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Paul Potts promotes Pink Shirt Day

Paul Potts promotes Pink Shirt Day

Opera singer Paul Potts has taken time out of his busy NZ tour schedule to show his support for bullying awareness campaign, Pink Shirt Day.

The Britain’s Got Talent winner, who was badly bullied as a schoolboy, spoke about his experiences during a special Pink Shirt Day assembly at Auckland’s Royal Oak Primary School.

Mr Potts encouraged students to speak up if they are being bullied, and tell someone if they see a classmate being targeted.

“I had 12 years of people thinking that I wasn’t important, and that left me feeling the same way,” he told the assembly. “The reason for that was because I didn’t talk to anybody, but you don’t have to do it all by yourself. You’re not on your own.”

Pink Shirt Day (PSD) is about working together to prevent or stop bullying by celebrating people’s differences and promoting friendship.

An annual awareness day celebrated in many countries around the world, it encourages people to talk about bullying and take action against it.

This year, the Mental Health Foundation (MHF), The Peace Foundation, Family Works, Youthline, QSA Network, Rainbow Youth, and New Zealand Post Primary Teachers’ Association, have come together to organise and celebrate Pink Shirt Day on 23 May.

“Experiencing bullying is not uncommon,” says MHF Chief Executive, Judi Clements, “but we know that it can have a serious effect on the wellbeing of those who are affected by it.”

The new PSD website is now live and full of resources for those affected by bullying, as well as their parents, friends, and schools. It also features stories from New Zealanders who share their experiences of being bullied, or of helping others who are the targets of bullying.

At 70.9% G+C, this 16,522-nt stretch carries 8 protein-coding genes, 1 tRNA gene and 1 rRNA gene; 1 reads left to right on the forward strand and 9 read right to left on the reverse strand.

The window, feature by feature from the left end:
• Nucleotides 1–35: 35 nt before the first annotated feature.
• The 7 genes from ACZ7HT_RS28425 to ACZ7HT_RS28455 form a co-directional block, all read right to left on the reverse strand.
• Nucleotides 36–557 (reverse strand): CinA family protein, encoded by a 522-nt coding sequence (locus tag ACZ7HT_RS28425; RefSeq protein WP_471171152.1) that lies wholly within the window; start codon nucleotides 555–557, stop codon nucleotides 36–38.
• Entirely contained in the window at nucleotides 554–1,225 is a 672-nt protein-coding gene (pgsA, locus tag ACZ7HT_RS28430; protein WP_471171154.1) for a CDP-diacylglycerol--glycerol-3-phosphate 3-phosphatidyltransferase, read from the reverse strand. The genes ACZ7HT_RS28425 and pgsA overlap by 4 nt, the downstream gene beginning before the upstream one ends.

Andrew, who is 15, says young people should tell someone if they are being bullied.

“I thought my mum was kind of small and harmless, but when she found out I’d been hit, she was real scary,” he says. “I guess I didn’t know how good it would feel to have her believe me, and fight to keep me safe.”

Seventeen-year-old Charlotte says: “Bullies like to make you feel alone.” She advises people to “make a plan with a friend – or even lots of friends – that if they see you getting picked on, they will come and stand beside you, even if they can’t stand up for you. Sometimes just having someone by your side can help you be strong enough to walk away and not let it get to you.”

Schools and workplaces across New Zealand are holding mufti-days, pink morning teas, pink champagne breakfasts, and inviting speakers and performers into their school to help facilitate conversations about bullying.

On 23 May, Kiwis are encouraged to wear an official PSD t-shirt, available at Mr Vintage from 22 April, or anything else that is pink, to identify themselves as supporters of the campaign.

“We hope all New Zealanders will be allies in the fight against bullying,” says Ms Clements. “We’re stronger together, so let’s all speak up, stand together and stop bullying.”

For more information on PSD, visit the new website – www.pinkshirtday.org.nz – or see Facebook.com/PinkShirtDayAotearoa.


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